This article was written by Catalyst Consulting Director John Morgan on 6 Oct 2015, shortly before he was diagnosed with pancreatic cancer. The article explores his concept of Errornomics and eliminating waste in processes.
Recently, I found myself on jury service. It was an interesting, but frustrating experience as I witnessed so much waste within the system and processes operating at the Crown Court. As a simple example, the first case I was on was adjourned because the prosecution had failed to organise copies of the witness statements for the jury – this lost almost half-a-day. It was a ridiculous waste of everyone’s time, especially as even if the Court didn’t have a working photocopier available, there was a copy shop just around the corner!
There were lots of other examples of waste and rework, but this post isn’t looking to solve the problems of the Courts, though I’d be happy to help. But serving on the jury served to highlight the terrible waste that goes on in organisations and businesses, throughout this country and beyond. Various estimates have been made about the extent of the cost to both Public and Private Sector Organisations, but for many it seems to be in the range of 25-40% of their annual budget.
At a time when so many organisations are being asked to do more with less, tackling this waste seems too good an opportunity to miss. Incidentally, how much waste and rework is going on in your organisation? And how much effort is being invested to reduce or eliminate the root causes of the underlying problems? Depending on your answers, you might feel the need for some errornomics.
Errornomics is a word I made up several years ago, though others appear to have used it, albeit in a slightly different way that seems more to do with ergonomics. A definition is needed. The word doesn’t appear in the Oxford English Dictionary, at least at present, but if it did, I feel the entry would look like this:
Errornomics: a plural noun describing the science that deals with the identification, removal, and prevention of wasted time, effort, and money.
A lot of the waste sits in an organisation’s processes. Perhaps as little as 10-15% of the process steps add value. What’s more, whatever it is that’s going through the process spends only an incredibly short amount of time in those value-adding steps. Before you can identify what does and does not add value, you need a common language operational definition to test for Value-Add:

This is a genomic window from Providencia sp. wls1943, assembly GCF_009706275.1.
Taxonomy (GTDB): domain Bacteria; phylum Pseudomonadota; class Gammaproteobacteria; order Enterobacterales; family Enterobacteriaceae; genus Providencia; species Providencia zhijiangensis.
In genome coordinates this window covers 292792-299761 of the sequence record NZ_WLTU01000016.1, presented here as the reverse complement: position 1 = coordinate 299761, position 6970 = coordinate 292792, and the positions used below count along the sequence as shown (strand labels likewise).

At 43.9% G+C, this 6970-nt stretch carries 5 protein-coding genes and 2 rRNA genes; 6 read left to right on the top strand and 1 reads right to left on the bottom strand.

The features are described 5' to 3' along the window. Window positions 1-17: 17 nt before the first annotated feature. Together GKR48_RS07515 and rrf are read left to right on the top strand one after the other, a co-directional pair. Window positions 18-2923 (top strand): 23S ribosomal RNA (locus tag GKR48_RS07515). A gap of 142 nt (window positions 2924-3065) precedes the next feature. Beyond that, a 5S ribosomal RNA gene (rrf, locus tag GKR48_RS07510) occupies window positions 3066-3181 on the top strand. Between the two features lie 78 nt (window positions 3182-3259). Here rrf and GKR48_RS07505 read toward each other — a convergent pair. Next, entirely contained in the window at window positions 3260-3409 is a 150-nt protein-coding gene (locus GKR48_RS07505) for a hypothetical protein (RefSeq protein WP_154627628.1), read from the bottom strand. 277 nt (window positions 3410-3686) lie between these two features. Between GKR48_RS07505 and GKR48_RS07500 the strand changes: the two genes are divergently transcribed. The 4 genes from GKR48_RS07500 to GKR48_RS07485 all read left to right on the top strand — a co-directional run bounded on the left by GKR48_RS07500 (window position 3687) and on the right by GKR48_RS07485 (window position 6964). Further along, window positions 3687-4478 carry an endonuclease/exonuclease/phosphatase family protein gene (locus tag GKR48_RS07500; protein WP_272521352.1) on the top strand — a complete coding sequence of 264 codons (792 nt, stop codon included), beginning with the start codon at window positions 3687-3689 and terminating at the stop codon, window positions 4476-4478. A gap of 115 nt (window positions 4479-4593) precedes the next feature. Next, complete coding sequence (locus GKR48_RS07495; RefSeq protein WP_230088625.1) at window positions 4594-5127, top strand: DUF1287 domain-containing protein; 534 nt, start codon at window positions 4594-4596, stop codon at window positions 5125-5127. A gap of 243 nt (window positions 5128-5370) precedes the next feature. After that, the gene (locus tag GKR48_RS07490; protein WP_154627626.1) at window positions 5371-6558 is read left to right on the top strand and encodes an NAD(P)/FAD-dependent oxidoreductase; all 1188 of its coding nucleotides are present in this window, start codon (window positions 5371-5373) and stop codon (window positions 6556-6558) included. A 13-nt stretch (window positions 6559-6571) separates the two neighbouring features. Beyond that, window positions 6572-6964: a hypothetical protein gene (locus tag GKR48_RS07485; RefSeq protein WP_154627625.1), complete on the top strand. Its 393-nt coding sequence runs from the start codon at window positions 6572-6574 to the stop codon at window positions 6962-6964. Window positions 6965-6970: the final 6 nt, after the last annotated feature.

Testing for Value-Add (must pass all three tests):
The customer is interested and cares about this step.
The step must either physically change the output in some way, or be an essential prerequisite to doing so
The step must be actioned ‘right first time’
This first criterion can be difficult to assess, but consider whether the customer would be happy paying for this step to be carried out if they knew you were doing it – it’s a subjective view but it tends to get you thinking.
You have to address this waste, though do remember that some Non-Value-Added tasks will remain necessary for regulatory or safety, health, environmental or regulatory considerations. These are called ‘essential Non-Value-Added steps’. The key objective with these tasks is to ensure the process is designed to carry them out as quickly and efficiently as possible.
Waste comes in a variety of forms. I suspect the people reading this post will be fully familiar with Ohno’s ‘seven wastes’, and the Tim Wood mnemonic to help you remember them:
But if this isn’t the case, please let me know and I’ll run through them in a little detail.
It’s worth recognising, however, that there’s at least an eighth category of waste covering people and failing to use their skills, knowledge and potential. Some feel this breaks into two categories – misused and untapped. The untapped category is such a waste and one that can frustrate people to the point that they leave for more fulfilling work and challenges.
Looking at the misused aspect, there is a wide range of examples which fall into this category. Much of this will be around not properly structuring the way work is distributed and described. So, for example, how often do you see confusion in the alignment of both individual and Departmental goals with people working at cross purposes?
And how often do you either hear or say the words, ‘that’s not quite what I meant’?! Spending a little more time properly describing and agreeing the requirements of a task is time well spent, assuming the task is a Value-Added one!
One way or another there’s a lot of waste to address.
Errornomics pulls together a number of techniques, including, for example, Value-Add analysis, Error Proofing and Failure Modes Effect Analysis (FMEA), to help organisations address the waste and Non-Value-Add that’s impacting their margins and operating capability.